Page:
Arch supports, surgery are options for flat feet


September 02, 2005|By JUDY FOREMAN

Is there anything that can be done for flat feet?

Yes, there are lots of options, from simple arch supports to custom-made orthotic devices to foot reconstruction surgery -- decidedly a last resort.

Flat feet are normal in kids under 3. Those chubby little feet simply haven't had time to develop fully, so kids have fat where adults have arches. Not until adolescence -- or earlier if a child chronically complains of tired or achy feet -- it is a good idea to consult a doctor about flat feet.

If you're an adult, flat feet may need medical attention if they cause pain and fatigue or if the feet tip so far inward that you feel strain and pain up through the knee, hip or back.

In severe cases, this condition, also called fallen arches, can lead to feet "as flat as a pancake," said Dr. Lloyd Smith, a podiatrist in Newton, Mass., and immediate past president of the American Podiatric Medical Association.

In adults with painful flat feet, what sometimes happens is that the tendon that runs down the inside of the ankle to the arch "becomes inflamed, weakened and in some cases, becomes incompetent," said Dr. Kris Di Nucci, an Omaha, Neb., ankle surgeon and spokesman for the American College of Foot and Ankle Surgeons.

To reduce inflammation in the arch tendon, nonsteroidal anti-inflammatory drugs such as ibuprofen can help, said Dr. Michael Lee, a foot and ankle surgeon in Des Moines, Iowa, leader of a team that wrote flat foot guidelines for the foot and ankle surgeons' group.

If arch supports, orthotic devices (which cost $200 to $500) and exercises don't work, you can try surgery, but it may involve moving bones and inserting a plastic screw -- not a trivial undertaking.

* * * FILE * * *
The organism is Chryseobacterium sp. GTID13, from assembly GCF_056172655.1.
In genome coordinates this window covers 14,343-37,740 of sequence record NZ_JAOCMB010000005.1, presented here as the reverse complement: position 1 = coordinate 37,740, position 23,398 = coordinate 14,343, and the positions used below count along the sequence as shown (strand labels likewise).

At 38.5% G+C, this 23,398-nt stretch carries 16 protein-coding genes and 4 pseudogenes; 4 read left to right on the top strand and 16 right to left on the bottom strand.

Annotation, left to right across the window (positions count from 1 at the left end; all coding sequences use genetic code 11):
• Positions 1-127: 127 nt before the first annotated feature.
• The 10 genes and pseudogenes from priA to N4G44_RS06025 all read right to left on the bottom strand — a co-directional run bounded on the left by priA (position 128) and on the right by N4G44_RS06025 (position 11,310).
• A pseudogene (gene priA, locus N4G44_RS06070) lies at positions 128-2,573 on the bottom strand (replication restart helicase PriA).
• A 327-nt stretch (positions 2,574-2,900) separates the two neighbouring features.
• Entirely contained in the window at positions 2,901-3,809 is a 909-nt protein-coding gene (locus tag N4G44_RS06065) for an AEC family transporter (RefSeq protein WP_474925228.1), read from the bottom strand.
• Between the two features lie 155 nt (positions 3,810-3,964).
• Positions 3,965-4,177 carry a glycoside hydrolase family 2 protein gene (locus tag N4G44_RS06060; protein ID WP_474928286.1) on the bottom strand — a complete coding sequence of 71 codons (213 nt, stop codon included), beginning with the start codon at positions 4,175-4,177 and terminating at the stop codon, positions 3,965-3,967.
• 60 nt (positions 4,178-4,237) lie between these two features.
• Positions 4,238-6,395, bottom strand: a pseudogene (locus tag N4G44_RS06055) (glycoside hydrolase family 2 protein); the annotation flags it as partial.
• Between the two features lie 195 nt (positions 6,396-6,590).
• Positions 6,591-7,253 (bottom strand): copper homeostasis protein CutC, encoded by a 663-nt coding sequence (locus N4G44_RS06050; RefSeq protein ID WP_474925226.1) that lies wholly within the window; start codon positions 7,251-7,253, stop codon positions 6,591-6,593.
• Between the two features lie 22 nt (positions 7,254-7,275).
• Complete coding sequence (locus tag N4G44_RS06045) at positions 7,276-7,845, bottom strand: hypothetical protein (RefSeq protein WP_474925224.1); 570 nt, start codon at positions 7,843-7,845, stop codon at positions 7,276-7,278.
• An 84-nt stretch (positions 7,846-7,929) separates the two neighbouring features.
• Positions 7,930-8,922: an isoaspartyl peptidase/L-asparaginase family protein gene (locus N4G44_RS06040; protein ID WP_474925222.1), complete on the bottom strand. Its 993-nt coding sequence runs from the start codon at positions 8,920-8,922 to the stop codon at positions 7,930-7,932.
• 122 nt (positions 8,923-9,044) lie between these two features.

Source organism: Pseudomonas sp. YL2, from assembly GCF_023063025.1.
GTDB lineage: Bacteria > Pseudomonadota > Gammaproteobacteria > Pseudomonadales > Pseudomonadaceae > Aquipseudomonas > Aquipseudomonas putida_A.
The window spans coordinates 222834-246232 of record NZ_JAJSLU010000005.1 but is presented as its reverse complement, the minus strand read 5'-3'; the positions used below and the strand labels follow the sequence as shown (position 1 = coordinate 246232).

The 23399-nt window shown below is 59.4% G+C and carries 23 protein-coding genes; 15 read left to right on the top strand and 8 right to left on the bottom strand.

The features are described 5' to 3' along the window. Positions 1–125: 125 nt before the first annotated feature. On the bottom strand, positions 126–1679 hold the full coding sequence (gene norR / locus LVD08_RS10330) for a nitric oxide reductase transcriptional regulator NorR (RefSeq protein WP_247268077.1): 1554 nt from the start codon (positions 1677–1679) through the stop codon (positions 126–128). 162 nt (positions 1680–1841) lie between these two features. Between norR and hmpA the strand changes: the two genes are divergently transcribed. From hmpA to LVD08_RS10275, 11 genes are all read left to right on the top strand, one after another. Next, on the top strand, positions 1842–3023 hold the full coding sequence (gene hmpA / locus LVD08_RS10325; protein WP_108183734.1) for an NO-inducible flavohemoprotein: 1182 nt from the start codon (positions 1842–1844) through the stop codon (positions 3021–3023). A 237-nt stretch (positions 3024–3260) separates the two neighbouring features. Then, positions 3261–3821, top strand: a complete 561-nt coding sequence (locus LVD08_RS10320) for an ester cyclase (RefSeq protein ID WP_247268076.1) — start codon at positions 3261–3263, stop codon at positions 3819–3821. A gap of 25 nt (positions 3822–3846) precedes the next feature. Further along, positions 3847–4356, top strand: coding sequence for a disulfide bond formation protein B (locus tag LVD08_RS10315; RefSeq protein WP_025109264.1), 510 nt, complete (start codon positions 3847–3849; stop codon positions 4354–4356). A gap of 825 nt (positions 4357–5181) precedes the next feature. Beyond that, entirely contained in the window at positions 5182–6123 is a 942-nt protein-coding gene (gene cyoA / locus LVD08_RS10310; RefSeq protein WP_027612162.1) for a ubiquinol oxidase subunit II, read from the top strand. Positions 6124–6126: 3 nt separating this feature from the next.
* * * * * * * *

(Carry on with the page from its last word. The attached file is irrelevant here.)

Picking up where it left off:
Is there such a thing as a safe trampoline for kids?

No, at least not those designed for home use -- neither the big ones for backyards nor the little ones put indoors.

The only safe way to use a trampoline is in an athletic facility with the jumper hooked into a harness that a certified athletic trainer can yank upward if the athlete is about to fall, and with spotters scattered around the edge to push the jumper back toward the center if he or she is about to fly off the device entirely.

A study published in July in the journal Pediatrics found that both full-size and "mini" trampolines are dangerous, especially for kids under 6. That's partly because little kids are top heavy, which means that when they fall, they tend to land on their heads and cut them, said Brenda Shields, the lead author and research coordinator at the Center for Injury Research and Policy at Columbus Children's Hospital in Ohio.

When older people fall, they're more likely to injure (and break) their legs.

Using data from the National Electronic Surveillance System, run by the Consumer Product Safety Commission, Shields' team studied trampoline injuries reported between 1990 and 2002.

There were many more injuries on big "tramps," but both are dangerous, she said. On big trampolines, having multiple users at the same time is a major hazard, she noted, as is placing the trampoline near fences, trees, electric wires and hard ground surfaces.

With little trampolines, tipping over adds to the danger from falling.

The American Academy of Pediatrics recommends that trampolines never be used in the "home environment," in routine physical education classes or outdoor playgrounds.

"Trampolines are not safe for kids. Don't use them," advised Kristi Kangas, head of the Injury Prevention Program at Children's Hospital in Boston.

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